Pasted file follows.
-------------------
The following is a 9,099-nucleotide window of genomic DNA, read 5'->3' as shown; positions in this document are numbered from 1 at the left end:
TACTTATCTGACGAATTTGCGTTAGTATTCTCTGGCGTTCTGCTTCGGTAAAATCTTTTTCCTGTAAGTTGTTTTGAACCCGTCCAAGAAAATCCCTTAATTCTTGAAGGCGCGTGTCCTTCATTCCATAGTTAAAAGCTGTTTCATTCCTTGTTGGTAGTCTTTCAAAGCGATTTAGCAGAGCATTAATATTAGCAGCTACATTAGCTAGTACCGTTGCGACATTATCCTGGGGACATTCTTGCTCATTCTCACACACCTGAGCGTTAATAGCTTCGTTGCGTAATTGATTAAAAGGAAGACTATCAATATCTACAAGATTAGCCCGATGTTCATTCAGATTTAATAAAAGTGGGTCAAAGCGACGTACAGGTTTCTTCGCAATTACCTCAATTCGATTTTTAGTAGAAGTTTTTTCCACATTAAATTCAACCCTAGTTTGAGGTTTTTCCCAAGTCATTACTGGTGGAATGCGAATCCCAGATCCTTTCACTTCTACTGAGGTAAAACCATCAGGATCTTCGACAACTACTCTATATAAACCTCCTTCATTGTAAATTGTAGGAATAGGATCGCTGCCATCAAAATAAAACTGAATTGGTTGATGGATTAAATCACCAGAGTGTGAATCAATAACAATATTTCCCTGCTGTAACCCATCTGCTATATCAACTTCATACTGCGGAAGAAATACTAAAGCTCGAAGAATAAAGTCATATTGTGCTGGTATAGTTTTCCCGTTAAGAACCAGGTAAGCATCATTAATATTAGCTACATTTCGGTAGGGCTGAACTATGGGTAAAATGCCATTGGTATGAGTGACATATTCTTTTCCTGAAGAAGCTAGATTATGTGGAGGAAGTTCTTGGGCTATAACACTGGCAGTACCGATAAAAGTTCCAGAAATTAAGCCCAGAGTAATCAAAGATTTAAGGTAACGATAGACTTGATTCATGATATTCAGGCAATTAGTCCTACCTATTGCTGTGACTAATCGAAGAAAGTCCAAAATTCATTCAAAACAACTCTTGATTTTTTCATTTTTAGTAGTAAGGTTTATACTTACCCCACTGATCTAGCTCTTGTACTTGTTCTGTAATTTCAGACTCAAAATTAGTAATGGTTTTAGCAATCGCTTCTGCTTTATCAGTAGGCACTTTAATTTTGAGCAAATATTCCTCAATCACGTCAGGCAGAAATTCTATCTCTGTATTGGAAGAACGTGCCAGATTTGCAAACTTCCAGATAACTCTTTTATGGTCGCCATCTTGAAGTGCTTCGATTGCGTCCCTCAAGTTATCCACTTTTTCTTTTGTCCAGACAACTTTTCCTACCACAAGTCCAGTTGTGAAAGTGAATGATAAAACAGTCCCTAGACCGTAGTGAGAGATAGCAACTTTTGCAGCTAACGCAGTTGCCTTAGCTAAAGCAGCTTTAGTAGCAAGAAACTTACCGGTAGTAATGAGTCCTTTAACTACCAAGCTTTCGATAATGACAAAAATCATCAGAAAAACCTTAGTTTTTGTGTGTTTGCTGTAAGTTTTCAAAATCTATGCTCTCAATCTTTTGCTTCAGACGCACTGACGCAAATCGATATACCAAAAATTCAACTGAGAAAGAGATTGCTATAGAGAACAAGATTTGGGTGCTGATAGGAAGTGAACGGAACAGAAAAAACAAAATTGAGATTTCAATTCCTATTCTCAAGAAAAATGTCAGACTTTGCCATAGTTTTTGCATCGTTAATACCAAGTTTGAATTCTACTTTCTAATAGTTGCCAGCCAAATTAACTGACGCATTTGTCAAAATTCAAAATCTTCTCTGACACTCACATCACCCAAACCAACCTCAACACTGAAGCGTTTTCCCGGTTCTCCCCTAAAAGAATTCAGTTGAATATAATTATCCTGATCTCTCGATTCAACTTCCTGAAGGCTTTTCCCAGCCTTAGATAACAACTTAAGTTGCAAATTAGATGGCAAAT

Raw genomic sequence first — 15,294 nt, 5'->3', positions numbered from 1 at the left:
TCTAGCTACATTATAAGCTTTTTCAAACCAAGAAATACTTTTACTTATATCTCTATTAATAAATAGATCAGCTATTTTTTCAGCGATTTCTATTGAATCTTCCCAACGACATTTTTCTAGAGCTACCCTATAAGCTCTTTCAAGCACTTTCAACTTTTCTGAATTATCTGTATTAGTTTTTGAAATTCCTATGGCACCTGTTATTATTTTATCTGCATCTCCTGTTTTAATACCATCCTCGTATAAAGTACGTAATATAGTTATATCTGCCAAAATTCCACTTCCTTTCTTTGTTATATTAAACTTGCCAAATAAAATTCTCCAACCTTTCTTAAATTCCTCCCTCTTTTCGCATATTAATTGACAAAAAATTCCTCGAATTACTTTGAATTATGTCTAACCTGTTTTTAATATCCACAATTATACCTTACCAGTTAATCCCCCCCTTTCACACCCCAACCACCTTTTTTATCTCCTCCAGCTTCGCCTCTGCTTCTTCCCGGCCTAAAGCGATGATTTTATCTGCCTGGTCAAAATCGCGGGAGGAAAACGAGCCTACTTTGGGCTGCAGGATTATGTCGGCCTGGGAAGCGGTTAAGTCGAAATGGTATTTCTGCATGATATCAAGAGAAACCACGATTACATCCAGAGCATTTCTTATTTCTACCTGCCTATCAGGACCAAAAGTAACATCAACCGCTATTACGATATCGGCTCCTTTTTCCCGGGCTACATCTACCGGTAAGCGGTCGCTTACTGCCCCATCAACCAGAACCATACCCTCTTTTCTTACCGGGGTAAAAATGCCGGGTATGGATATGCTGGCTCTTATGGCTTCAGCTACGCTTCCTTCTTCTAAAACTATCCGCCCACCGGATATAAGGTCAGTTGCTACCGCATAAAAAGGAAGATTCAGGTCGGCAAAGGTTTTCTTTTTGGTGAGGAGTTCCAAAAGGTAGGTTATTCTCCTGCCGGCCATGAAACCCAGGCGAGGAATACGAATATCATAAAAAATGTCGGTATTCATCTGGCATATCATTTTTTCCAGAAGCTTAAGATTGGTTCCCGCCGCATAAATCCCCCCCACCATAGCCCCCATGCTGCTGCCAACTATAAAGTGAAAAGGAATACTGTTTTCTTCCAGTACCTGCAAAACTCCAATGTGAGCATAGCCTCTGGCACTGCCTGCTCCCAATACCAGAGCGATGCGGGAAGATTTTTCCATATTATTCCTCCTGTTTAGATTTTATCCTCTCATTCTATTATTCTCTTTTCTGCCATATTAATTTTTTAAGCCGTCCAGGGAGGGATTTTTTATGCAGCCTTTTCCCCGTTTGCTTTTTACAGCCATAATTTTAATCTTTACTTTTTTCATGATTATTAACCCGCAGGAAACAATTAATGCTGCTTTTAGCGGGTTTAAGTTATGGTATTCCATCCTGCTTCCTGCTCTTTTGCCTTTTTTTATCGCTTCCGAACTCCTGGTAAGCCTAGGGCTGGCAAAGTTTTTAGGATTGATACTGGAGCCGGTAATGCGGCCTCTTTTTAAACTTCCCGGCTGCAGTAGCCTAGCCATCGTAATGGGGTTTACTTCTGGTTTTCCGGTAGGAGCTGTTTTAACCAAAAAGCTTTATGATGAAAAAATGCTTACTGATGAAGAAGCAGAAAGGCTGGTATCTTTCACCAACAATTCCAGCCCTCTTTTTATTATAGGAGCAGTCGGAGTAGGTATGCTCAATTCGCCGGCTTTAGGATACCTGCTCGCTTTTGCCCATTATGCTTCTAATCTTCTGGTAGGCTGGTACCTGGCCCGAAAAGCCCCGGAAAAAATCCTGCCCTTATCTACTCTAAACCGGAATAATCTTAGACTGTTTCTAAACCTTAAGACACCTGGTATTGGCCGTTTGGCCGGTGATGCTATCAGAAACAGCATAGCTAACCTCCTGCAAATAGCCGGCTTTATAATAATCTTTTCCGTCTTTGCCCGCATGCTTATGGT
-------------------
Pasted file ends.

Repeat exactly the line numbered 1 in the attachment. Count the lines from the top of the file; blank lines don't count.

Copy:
The following is a 9,099-nucleotide window of genomic DNA, read 5'->3' as shown; positions in this document are numbered from 1 at the left end: